>On Saturday April 19, 2003, the IL-IN local chapter
>of NANFA met at the John G. Shedd Aquarium in Chicago.
>Ryan DePauw, IL-IN NANFA chapter chair, had arranged for this trip
>with Kurt Hettinger, fisheries biologist at the Shedd and
>NANFA member. It was a pleasant day and we had about 17 people
>Kurt takes care of the Illinois Lake and Rivers Gallery at
>the Shedd (the native fish) and gave us a behind-the-scenes
>tour of the facilities. I will describe the places we visited
>in order (as best as I can recall).
>First, we stopped by the Hospital/Veterinarian facilities.
>There are 3 full-time Vets on staff who take care of
>fish illnesses. Recently, they worked on a 150Lb Grouper
>which had cancer in its head.
>There are four water quality technicians who take about
>200 water samples a day in the more than 100 different
>water systems. The four main water systems are Temperate
>Fresh, Temperate Salt, Tropical Fresh and Tropical Salt
>with ways to control temps in each individual display tank.
>The water is gravity fed down through enormous mixed-media
>filters into large holding tanks two levels underground.
>That water is then pumped up, through de-aeration towers and
>sent back into the tanks. The tanks also have individual
>undergravel filters which provide backup filteration.
>We were then given a peek at the latest, greatest exhibit
>- Wild Reef - which opened this year. It's floor to ceiling
>panaromic views of a coral reef (90,000 Gallons) and a HUGE
>shark tank with several shark species, barracudas and other
>reef fishes (20 ft high concave viewing wall, 60-80 wide?).
>All the walls were decorated with fibreglass corals to give
>the experience of being underwater inside a reef. Amazing
>exhibit, that. One display wall was approx 5" of acrylic.
>Next, we walked past the Quarantine facilities where all
>incoming fish are observed and treated for parasites
>for a minimum of 45 days. Non-staff weren't allowed inside
>and even staff take precautions not to get in contact with
>that water and take it to other tanks. All fish are treated
>for ecto-parasites. Later, the muck on the bottom of the tank
>is settled and extracted and examined for any parasites. When
>there are no more parasites in the muck, the fish are released
>into the display or rearing tanks.
>Several plants - terrestial, marsh and aquatic plants are also
>grown for use on the displays. I saw an exceeding cool tank
>(6ft long standard aquarium) full of Venus fly traps in a
>damp, marshy type environment.
>We then visited some of the breeding facilities where amphibians
>from South America (Eel/snake-like, aquatic amphibians),
>endangered turtles, corals, salt-water shrimp, live foods (guppies,
>zebra danios, ghost shrimp) are bred. Apparently, quite a bit
>of the corals on display have been captive-propagated. Others
>were obtained from other aquariums or are US-Customs confisticated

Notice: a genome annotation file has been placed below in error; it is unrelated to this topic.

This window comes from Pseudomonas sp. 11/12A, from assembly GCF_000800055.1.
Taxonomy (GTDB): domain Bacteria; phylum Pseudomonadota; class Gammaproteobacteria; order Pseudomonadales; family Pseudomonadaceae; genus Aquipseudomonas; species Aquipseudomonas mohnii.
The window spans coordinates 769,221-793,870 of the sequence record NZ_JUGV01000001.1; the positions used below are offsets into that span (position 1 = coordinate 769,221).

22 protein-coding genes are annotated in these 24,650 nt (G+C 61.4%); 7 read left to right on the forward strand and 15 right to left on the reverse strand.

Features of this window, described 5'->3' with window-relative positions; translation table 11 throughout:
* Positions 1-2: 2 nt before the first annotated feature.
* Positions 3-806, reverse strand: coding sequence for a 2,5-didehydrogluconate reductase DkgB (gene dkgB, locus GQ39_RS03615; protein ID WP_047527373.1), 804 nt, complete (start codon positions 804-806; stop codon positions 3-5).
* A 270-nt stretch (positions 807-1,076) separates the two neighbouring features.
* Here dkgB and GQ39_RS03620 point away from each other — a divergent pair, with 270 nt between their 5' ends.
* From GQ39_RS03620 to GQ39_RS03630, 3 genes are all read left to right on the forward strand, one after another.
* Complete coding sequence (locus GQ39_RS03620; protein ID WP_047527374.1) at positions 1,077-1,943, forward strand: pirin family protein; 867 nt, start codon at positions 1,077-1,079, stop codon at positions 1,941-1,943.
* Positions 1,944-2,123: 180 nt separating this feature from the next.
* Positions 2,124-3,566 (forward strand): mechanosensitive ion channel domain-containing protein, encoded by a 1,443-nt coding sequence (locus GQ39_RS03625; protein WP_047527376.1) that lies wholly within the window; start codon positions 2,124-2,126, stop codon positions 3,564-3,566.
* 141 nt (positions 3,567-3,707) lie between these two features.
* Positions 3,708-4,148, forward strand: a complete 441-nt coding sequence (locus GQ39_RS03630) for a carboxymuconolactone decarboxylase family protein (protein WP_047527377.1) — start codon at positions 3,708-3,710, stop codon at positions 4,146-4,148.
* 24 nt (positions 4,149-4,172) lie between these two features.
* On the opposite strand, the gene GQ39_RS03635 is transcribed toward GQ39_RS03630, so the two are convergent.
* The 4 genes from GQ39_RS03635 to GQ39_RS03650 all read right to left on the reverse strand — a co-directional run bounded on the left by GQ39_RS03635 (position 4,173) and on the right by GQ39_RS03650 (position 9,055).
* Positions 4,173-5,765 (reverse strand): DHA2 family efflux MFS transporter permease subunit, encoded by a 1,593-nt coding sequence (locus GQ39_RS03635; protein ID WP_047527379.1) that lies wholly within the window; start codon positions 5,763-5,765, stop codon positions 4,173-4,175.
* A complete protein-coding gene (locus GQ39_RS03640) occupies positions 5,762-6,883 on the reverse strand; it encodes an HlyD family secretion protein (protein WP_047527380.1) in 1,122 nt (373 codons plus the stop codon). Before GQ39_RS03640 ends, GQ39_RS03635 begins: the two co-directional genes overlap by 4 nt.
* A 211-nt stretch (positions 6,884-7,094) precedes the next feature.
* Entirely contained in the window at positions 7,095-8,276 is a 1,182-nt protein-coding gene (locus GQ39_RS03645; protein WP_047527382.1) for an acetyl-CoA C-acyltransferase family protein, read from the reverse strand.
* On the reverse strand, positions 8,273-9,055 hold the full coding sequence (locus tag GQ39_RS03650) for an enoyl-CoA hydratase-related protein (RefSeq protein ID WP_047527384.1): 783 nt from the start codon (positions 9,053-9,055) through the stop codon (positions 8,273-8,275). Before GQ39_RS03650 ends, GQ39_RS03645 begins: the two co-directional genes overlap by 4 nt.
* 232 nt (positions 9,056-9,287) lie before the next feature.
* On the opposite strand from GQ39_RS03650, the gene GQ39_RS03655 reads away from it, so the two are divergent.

>Then we went over to the Illinois Lakes and Rivers exhibit
>behind the displays. We were shown several interesting
>fish that were off-display :
>- Rainbow trout (hatchery raised)
>- Yellow perch
>- European Sterlet (cousin of Sturgeon) - a Customs confistication
>- Northern Pike (Silver)
>- Colorado Pike Minnows
>One interesting diplay were the year-old sturgeon that were
>being raised for release. They had been collected as eggs,
>hatched and raised for a few months by a WI-area aquarium.
>The Shedd got a few hundred babies that they are rearing
>for re-introduction pending approval from State of Illinois.
>Every few days, a sample of the baby sturgeon are captured,
>measured, tested etc. Apparently, the scales on the baby sturgeon
>are razor sharp and Kurt was showing us the cuts on his
>fingers from handling the sturgeon which take a really long
>time to heal.
>We also got a chance to feed the Rainbow trout - and some
>who got too close to the tank got splashed well.
>Kurt also showed us the F. notatus fry that he is rearing right
>now. He also showed us the stream environment he setup for his
>Rainbow darters (very similar to the one described by the gentleman
>from Michigan in the AC).
>We also saw the huge 'fridges housing the frozen food and the
>kitchens used to prepare the feed.
>Kurt has bred most of the native fish that he has on display -
>longear sunfish, darters, etc. He also has raised bowfin from
>fry and maintains several kinds of turtles.
>All in all, it was an enjoyable way to spend a morning.
>All the participants are appreciative of the time and effort
>by Kurt Hettinger and the Shedd for giving us this opportunity.
>Thanks are also due to Ryan for arranging the event.
>If I have inadvertently left out anything, I request any of
>the other participants to chime in.
-- Jeremy Tiemann Illinois Natural History Survey Center for Biodiversity 607 E. Peabody Dr. Champaign, IL 61820 Phone: (217) 244-4594 Fax: (217) 333-4949 /----------------------------------------------------------------------------- /"Unless stated otherwise, comments made on this list do not necessarily / reflect the beliefs or goals of the North American Native Fishes / Association" / This is the discussion list of the North American Native Fishes Association / nanfa_at_aquaria.net. To subscribe, unsubscribe, or get help, send the word / subscribe, unsubscribe, or help in the body (not subject) of an email to / nanfa-request_at_aquaria.net. For a digest version, send the command to / nanfa-digest-request_at_aquaria.net instead. / For more information about NANFA, visit our web page, http://www.nanfa.org </x-flowed>